Sabio, on the other hand, said he would file a motion for reconsideration before the high court.
Earlier in the day, the Philippine Daily Inquirer obtained a copy of the report of the three-man panel that investigated the bribery case at the Court of Appeals and found Roxas, Sabio Jr., Reyes, Vasquez, and Vidal liable.
The panel members, composed of three retired justices, said Sabio's version that he was offered a P10-million bribe by an unnamed emissary of the Manila Electric Co. to inhibit himself from the case was "more credible" than that of De Borja.
De Borja, who felt alluded to, said Sabio told him about being offered a Supreme Court seat and money to rule in favor of the Government Service Insurance System, and that the magistrate wanted P50 million to reject the offer.
But the panel members found that Sabio had "unusual interest in holding on to the Meralco case" and that this "seemed to indicate that he may have been actually influenced to 'help GSIS'" as his brother and PCGG chairman Sabio had advised. This constituted a violation of the code of judicial conduct, it added.
It also said the PCGG chairman?s phone call to his brother Justice Sabio to convince him of the GSIS stand showed that they both violated the Code of Professional Responsibility.
In the case of Roxas, the panel found him "dishonest and untruthful" since he attached a fabricated transcript of deliberations. There were also falsehoods in the supposed transcript, he added.
Roxas also showed "undue interest and unseemly haste" in light of his "rush to judgment."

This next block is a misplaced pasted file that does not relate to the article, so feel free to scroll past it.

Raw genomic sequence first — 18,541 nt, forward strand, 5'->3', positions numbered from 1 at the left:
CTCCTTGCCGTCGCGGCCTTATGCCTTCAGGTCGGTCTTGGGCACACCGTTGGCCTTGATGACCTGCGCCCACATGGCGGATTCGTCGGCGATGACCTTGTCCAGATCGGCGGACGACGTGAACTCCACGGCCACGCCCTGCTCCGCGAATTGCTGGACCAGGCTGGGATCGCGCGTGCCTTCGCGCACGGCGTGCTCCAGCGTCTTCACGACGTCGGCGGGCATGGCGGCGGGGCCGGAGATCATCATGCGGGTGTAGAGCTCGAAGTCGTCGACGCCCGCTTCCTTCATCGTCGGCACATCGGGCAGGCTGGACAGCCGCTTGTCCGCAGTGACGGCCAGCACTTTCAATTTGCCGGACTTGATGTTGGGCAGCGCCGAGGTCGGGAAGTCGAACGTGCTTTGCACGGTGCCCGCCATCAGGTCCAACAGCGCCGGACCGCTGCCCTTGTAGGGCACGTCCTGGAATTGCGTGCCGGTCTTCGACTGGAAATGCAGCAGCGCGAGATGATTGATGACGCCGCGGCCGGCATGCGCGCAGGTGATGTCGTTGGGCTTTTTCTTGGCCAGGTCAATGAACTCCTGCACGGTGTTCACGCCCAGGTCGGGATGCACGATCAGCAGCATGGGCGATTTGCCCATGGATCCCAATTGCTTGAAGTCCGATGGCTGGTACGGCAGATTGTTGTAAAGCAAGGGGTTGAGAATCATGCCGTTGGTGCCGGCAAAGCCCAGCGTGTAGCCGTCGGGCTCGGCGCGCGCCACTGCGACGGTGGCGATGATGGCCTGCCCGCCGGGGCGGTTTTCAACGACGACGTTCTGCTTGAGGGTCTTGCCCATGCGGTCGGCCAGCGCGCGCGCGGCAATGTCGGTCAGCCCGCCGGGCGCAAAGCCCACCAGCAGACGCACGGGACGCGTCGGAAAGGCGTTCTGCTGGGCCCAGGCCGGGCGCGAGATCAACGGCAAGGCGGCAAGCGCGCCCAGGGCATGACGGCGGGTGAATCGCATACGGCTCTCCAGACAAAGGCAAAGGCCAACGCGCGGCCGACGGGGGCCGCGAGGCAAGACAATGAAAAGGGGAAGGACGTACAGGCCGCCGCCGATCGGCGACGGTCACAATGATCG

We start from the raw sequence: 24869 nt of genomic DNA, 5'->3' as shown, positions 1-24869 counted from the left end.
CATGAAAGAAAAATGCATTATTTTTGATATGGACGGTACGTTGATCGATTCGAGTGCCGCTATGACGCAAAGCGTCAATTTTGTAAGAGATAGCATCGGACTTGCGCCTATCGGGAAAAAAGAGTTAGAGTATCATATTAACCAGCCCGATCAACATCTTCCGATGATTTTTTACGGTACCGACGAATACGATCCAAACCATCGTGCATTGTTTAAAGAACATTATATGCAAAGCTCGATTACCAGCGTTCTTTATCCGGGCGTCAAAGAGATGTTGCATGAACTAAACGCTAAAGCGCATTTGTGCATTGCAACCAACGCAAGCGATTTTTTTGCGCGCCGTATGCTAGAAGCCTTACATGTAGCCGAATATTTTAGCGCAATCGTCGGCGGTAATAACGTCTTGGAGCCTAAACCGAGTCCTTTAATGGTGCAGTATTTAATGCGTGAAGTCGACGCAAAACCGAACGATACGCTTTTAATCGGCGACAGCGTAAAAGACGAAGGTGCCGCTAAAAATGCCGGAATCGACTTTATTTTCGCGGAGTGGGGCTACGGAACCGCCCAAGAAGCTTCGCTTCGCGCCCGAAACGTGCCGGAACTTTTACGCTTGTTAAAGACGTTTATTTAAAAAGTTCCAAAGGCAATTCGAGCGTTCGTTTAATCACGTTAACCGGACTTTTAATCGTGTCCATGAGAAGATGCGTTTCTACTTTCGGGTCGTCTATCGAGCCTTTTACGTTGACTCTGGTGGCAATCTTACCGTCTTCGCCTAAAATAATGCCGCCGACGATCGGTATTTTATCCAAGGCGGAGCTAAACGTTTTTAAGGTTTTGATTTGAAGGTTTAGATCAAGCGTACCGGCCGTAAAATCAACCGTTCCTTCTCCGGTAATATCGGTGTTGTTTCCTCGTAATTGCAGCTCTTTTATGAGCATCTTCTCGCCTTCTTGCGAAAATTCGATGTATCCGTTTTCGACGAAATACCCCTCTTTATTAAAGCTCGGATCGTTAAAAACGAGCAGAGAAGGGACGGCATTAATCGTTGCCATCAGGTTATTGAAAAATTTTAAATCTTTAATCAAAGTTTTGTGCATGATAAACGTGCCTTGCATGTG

The panel said Roxas prepared a decision even before the parties had filed their memoranda, and added that he "cheated the parties' counsel of time, effort and energy they invested in the preparation of their ponderous memoranda."
"He made a mockery of his own order for the parties to submit memoranda, and rendered their compliance a futile exercise," it said.
The panel also found "completely false" Roxas? account on why he brought a copy of the decision to Vidal.
As for Vasquez, the panel said he was indecisive in handling the dispute between Reyes and Sabio on which division should decide on the Meralco case. It also criticized his silence, inaction and indifference to the alleged bribery attempt.
The panel found Reyes discourteous to Vasquez for ruling on the case even though the presiding justice had yet to hand down his opinion.
As for Vidal, the panel said she was "too compliant" when she signed the Meralco decision without reading the memoranda and without deliberation.
The panel also found that Roxas violated the Code of Judicial Conduct when he failed to resolve several motions before deciding on the case.
The high court also it was not the first time Roxas failed to resolve a pending motion.
It cited the case of Orocio v. Roxas where Roxas failed to act on a motion despite the promulgation of the main case. He was fined P15,000 and warned that future commission of act of impropriety "will be dealt with more severely."
Roxas is the third Court of Appeals Associate Justice who has been dismissed from service.
Justice Demetrio Demetria was removed form the bench in 2001 after he was found guilty of interceding on behalf of alleged drug queen Yu Yuk Lai.
In 2007, the high court sacked Justice Elvi John Asuncion for gross ignorance of the law and delaying motions of consideration filed before his division. Asuncion was also accused of accepting bribe money.